Previously, we began discussing the topic of commercial lease negotiation, and the importance of working with an experienced attorney. As we noted last time, tenants can always benefit from working with a skilled attorney who is able to help them overcome disadvantages in the bargaining process and ensure their interests are advocated.
These disadvantages can show up not only in the landlord’s default approach to negotiation, but also in specific terms of the proposed lease agreement. It is important for tenants to realize that the language of the lease controls when there is no applicable statute or rule from case law, so it is important to carefully negotiate important terms.
Cost and location are two especially important issues. With respect to cost, there is not only rent payments, but also additional fees that must be considered, such as utilities, taxes, insurance and other operating expenses. Costs associated with lease renewal and extension have to also be considered.
There is also the issue of location to consider. Obtaining a good location is important, but what exactly constitutes a good location depends on the nature of the business. For businesses that depend on high visibility and in-person transactions, getting a good location can be costly, but also beneficial. Balancing out additional costs with desirability of location is a balancing act. Part of the calculus is what kind of competition the business will have from neighboring businesses. In some cases, it may be desirable to attempt negotiation of an exclusivity agreement under which the landlord promises not to lease property to competitors.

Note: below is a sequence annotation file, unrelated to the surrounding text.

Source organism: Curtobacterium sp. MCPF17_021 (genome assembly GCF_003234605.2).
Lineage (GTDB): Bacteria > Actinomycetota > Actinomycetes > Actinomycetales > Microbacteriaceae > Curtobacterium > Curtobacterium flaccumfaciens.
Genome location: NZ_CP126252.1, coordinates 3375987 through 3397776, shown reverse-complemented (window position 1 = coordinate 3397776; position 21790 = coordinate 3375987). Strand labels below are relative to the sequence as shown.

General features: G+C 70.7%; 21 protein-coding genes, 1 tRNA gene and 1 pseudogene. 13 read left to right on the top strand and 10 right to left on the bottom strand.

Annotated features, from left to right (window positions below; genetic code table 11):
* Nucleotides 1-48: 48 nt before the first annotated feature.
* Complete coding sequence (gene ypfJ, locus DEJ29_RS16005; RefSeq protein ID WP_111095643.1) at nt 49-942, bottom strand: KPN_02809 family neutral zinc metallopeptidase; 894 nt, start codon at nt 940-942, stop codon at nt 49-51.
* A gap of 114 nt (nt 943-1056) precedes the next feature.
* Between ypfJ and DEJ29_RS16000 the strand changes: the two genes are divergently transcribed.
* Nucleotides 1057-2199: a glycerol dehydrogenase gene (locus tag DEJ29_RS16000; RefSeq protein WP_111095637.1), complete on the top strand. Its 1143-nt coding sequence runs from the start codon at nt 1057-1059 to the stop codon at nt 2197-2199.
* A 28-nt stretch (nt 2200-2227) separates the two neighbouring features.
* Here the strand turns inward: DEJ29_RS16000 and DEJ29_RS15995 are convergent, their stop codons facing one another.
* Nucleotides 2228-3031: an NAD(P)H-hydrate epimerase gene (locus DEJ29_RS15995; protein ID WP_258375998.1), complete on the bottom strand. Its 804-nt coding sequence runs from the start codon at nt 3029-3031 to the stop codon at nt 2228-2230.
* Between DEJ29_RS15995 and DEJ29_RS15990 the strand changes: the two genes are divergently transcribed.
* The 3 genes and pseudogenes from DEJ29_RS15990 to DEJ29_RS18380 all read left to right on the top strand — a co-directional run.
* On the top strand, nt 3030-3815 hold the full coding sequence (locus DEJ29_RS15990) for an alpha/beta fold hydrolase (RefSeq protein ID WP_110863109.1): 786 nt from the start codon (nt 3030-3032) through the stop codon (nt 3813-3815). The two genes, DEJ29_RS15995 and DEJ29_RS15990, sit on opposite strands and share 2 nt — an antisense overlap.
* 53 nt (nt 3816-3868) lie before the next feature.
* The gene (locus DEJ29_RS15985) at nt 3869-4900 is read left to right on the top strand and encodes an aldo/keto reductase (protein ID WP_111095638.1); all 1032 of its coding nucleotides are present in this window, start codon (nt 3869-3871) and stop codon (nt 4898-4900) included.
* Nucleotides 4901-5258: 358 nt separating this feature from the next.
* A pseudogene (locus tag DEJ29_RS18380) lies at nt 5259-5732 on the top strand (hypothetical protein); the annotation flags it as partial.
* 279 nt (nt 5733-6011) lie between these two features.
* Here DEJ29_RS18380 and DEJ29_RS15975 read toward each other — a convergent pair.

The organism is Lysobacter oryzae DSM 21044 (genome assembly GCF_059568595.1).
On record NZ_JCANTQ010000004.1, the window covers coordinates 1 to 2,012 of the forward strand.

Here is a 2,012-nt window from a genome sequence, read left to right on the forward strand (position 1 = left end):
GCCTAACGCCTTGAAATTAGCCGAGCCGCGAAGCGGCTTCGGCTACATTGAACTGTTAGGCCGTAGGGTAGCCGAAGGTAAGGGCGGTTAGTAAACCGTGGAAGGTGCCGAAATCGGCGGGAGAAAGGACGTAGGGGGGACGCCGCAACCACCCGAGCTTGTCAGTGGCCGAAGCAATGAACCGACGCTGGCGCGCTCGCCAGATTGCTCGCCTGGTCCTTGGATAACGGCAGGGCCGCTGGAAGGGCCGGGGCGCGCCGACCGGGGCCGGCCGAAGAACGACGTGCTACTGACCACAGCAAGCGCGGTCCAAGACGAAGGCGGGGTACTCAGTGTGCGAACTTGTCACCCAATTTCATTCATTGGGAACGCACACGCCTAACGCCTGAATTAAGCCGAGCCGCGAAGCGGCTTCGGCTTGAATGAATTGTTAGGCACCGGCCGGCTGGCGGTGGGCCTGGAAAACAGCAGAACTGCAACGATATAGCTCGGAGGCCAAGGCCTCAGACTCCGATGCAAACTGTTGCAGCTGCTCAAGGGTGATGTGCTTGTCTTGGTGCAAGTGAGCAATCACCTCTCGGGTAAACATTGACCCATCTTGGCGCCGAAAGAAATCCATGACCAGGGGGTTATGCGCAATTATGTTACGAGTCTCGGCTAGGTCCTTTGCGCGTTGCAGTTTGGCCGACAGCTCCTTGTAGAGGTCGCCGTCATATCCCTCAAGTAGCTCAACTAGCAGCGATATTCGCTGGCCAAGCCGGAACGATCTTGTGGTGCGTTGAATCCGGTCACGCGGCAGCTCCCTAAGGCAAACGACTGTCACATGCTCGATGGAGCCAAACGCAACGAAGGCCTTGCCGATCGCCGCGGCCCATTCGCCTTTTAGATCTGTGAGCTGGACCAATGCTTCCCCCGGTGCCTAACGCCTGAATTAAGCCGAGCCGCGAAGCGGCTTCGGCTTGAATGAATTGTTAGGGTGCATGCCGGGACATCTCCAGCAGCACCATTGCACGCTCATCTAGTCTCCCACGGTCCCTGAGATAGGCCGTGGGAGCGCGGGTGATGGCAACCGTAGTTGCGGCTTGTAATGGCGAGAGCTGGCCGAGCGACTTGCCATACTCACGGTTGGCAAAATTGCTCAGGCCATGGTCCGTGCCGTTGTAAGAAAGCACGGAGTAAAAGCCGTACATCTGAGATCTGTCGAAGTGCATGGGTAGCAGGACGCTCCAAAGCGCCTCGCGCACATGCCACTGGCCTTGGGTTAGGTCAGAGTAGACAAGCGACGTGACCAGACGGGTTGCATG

There are a number of other important issues that should be addressed and clarified in any commercial lease. These include the terms of the lease, renewal and extension procedures and expenses, restrictions on use of the property, improvements to be made to the property.
Default and available remedies is another important set of issues. We’ll pick up on this in a future post.